Animals are constantly looking for food sources, an important tool they use to find food is their sense of smell. Anything that smells can draw an animal's attention especially food and waste (both trash and human/pet waste). Leaving these items unattended is a great way to draw in unwanted guests. When camping near a car, keeping them locked up in a cooler or in the car itself is a great way to protect yourself. In the backcountry, a bear canister is a great tool you can use. Or, hanging scented items in a bag from a tree that you can leave later is a good strategy. Make sure to hang the bag high about 100 yards away from camp off the ground (10 feet if you can manage) and far away from the trunk of the tree (seven feet would be ideal) so it can’t be reached by climbing animals.

Photograph by Bridget Miller: Marketing Director, Liberty Mountain

Giving animals space is arguably the best way to avoid aggravating them. Yellowstone National Park recommends giving predators like bears and wolves 100 yards of space (about a football field) and 25 yards (about a swimming pool, the kind you swim laps in) for all other wildlife. In a surprise encounter, this isn’t possible. Depending on the animal, trying to retreat to this distance might not be the best maneuver. To avoid surprise encounters, stay aware. Use your senses to detect signs of animal activity. Your ears can be one of your greatest tools when detecting animals around you as you’ll often hear them moving before you see them.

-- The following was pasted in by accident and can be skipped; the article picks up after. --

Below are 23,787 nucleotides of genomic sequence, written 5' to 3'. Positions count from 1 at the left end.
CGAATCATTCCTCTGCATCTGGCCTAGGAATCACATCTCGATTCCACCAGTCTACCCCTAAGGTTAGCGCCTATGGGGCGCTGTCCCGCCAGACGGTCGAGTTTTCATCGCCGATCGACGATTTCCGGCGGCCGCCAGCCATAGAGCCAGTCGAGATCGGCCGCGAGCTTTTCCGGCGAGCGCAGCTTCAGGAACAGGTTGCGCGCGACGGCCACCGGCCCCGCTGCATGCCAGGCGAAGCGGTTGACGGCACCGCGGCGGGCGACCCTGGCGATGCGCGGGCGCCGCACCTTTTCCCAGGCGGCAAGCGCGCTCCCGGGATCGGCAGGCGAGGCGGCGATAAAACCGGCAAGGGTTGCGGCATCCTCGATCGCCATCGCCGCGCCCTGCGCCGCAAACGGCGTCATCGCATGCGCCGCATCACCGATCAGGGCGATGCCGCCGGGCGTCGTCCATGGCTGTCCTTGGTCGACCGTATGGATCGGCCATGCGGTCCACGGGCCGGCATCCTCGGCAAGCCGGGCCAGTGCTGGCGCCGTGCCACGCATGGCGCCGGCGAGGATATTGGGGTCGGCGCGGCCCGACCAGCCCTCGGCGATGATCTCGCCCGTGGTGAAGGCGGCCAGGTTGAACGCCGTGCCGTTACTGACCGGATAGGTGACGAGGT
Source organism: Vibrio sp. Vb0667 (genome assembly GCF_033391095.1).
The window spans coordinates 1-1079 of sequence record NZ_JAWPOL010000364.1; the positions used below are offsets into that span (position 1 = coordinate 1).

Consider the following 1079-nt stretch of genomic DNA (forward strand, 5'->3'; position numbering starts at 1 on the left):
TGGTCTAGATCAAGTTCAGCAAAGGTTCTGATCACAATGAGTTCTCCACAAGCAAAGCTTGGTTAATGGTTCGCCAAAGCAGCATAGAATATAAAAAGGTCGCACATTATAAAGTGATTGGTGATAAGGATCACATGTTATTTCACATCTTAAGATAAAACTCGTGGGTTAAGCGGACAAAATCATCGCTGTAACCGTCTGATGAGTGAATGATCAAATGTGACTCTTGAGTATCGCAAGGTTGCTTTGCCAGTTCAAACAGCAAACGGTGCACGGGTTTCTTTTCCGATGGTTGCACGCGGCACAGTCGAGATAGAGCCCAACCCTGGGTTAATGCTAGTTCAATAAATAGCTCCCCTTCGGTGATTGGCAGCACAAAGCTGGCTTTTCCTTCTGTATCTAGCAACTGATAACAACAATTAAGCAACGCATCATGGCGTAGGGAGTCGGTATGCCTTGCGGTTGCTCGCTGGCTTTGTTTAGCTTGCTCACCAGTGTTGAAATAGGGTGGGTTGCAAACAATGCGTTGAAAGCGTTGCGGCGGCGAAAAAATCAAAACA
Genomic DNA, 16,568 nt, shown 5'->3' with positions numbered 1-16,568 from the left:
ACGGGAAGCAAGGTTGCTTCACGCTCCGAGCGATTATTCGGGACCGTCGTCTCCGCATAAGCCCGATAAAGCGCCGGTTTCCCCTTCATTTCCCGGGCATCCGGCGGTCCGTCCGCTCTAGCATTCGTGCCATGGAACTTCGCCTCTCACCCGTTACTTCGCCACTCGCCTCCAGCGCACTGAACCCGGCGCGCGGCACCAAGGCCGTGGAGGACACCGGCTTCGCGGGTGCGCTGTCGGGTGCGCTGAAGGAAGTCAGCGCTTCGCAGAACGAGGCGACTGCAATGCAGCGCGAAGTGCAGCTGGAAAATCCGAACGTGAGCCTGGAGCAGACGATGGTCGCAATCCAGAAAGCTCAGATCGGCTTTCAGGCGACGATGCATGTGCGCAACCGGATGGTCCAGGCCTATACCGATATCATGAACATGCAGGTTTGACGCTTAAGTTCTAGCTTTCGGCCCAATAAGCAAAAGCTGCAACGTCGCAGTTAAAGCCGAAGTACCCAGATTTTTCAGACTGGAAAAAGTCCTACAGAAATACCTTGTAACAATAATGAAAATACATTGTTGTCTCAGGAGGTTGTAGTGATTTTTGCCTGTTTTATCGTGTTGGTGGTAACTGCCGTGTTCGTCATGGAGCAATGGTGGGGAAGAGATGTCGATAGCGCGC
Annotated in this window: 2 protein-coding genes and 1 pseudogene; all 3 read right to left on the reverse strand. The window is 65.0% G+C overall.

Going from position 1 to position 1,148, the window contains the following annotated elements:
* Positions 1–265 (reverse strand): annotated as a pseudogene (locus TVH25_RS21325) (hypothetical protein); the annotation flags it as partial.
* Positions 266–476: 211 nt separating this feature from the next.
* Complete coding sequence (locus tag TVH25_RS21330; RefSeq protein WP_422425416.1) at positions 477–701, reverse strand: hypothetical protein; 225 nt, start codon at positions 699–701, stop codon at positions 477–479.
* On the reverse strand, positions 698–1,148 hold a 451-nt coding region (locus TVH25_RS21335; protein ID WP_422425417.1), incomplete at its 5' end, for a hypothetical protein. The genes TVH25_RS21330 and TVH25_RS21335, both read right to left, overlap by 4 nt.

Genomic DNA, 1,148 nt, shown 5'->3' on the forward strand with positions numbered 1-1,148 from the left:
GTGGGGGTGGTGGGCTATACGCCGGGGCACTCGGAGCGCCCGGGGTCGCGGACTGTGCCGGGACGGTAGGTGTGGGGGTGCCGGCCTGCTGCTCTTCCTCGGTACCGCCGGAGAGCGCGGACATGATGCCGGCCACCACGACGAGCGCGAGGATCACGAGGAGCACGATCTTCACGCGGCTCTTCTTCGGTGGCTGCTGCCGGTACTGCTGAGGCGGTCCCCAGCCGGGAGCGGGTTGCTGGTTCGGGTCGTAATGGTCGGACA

Another tried and true idea is to make noise while you hike. I remember a hike I went on in Ontario Canada with a father and his young sons. The father had taught the sons to carry small sticks with them and bang them on trees as they passed by while shouting a “whoop, whoop”. The boys explained to me that this was a mating call for Yellow Top, who was Bigfoots blonde, Canadian cousin. The father explained to me that this was his fun way of teaching his boys to make noise while in the woods and that he would teach them when they were older the more detailed purpose for their noise making. Personally, I’m a fan of carrying a speaker and playing music with me when I hike; although I try to find balance so that I can still hear nature and try not to taint others’ experience. I usually choose a pace that causes me to breath heavy and I would rather save my breath for oxygenating myself instead of making noise. 

Photograph by Bridget Miller: Marketing Director, Liberty Mountain

In conclusion, wildlife is extremely cool and a big reason many people recreate in the wild. Finding ways to interact with animals safely is paramount for our protection as well as theirs. Leave No Trace becomes critical to both humans and animals. Traces humans leave behind can draw animals to them and create an unwanted encounter like leaving behind wrappers can have crumbs that animals can find. Animals becoming accustomed to trash humans leave can train them to be more comfortable approaching humans which often leads to unwanted encounters.  One last general principle is that animals are most active at dawn and dusk and these times of day have the most reported animal encounters. While there’s no shame in being afraid when something goes bump near you, there’s also something to be said about not letting strange noises ruin your enjoyment. Find a balance between awareness and fear that works for you and helps you enjoy nature. 

September 17, 2021